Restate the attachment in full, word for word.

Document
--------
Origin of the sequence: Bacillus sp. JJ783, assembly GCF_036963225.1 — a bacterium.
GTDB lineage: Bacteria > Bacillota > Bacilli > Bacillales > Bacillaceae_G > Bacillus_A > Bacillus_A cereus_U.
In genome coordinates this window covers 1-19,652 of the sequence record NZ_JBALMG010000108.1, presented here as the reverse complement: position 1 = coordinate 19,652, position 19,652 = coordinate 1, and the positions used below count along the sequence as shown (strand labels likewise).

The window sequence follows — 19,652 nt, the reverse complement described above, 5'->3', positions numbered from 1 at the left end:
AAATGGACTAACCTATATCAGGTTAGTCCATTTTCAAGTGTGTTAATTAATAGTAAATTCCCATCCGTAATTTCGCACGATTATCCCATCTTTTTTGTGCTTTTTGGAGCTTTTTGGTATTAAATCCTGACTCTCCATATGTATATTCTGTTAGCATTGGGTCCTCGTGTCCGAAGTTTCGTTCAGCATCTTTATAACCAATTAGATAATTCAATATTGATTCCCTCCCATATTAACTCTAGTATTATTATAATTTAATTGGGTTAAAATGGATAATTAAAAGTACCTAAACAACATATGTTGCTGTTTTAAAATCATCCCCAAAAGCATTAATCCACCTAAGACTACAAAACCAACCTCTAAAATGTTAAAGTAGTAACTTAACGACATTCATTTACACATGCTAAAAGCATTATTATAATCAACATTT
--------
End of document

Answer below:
Origin of the sequence: Bacillus sp. JJ783, assembly GCF_036963225.1 — a bacterium.
GTDB lineage: Bacteria > Bacillota > Bacilli > Bacillales > Bacillaceae_G > Bacillus_A > Bacillus_A cereus_U.
In genome coordinates this window covers 1-19,652 of the sequence record NZ_JBALMG010000108.1, presented here as the reverse complement: position 1 = coordinate 19,652, position 19,652 = coordinate 1, and the positions used below count along the sequence as shown (strand labels likewise).

The window sequence follows — 19,652 nt, the reverse complement described above, 5'->3', positions numbered from 1 at the left end:
AAATGGACTAACCTATATCAGGTTAGTCCATTTTCAAGTGTGTTAATTAATAGTAAATTCCCATCCGTAATTTCGCACGATTATCCCATCTTTTTTGTGCTTTTTGGAGCTTTTTGGTATTAAATCCTGACTCTCCATATGTATATTCTGTTAGCATTGGGTCCTCGTGTCCGAAGTTTCGTTCAGCATCTTTATAACCAATTAGATAATTCAATATTGATTCCCTCCCATATTAACTCTAGTATTATTATAATTTAATTGGGTTAAAATGGATAATTAAAAGTACCTAAACAACATATGTTGCTGTTTTAAAATCATCCCCAAAAGCATTAATCCACCTAAGACTACAAAACCAACCTCTAAAATGTTAAAGTAGTAACTTAACGACATTCATTTACACATGCTAAAAGCATTATTATAATCAACATTT